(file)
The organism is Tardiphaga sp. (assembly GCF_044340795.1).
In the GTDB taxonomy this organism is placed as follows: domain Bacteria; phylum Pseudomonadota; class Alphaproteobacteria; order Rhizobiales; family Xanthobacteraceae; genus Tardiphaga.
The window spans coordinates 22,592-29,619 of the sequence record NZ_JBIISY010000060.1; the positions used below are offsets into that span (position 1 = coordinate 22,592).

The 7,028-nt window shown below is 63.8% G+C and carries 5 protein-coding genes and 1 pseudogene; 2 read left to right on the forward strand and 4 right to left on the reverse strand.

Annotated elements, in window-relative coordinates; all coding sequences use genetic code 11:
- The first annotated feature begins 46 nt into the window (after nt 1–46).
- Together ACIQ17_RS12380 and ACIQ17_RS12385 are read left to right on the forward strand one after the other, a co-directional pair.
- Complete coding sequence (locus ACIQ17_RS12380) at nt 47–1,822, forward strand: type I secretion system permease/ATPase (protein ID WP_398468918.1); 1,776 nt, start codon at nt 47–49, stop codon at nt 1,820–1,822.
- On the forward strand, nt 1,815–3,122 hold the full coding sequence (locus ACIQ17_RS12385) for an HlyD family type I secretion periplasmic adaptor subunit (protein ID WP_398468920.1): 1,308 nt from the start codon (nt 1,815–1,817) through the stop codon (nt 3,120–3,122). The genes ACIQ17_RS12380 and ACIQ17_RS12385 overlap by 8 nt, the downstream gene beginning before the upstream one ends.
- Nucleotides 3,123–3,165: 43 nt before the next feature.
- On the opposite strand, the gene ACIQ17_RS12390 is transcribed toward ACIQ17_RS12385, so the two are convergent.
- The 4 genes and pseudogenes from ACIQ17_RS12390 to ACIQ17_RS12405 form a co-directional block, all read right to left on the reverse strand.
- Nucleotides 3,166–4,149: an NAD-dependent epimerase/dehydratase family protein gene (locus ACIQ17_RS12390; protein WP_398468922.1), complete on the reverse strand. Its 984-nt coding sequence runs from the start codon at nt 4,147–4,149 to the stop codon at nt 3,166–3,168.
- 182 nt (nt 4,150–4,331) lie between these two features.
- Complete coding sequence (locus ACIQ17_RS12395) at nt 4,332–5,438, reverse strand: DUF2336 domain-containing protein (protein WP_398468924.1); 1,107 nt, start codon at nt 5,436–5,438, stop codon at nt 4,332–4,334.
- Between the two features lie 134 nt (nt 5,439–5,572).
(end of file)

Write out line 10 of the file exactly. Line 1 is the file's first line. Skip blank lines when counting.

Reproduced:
- Nucleotides 3,123–3,165: 43 nt before the next feature.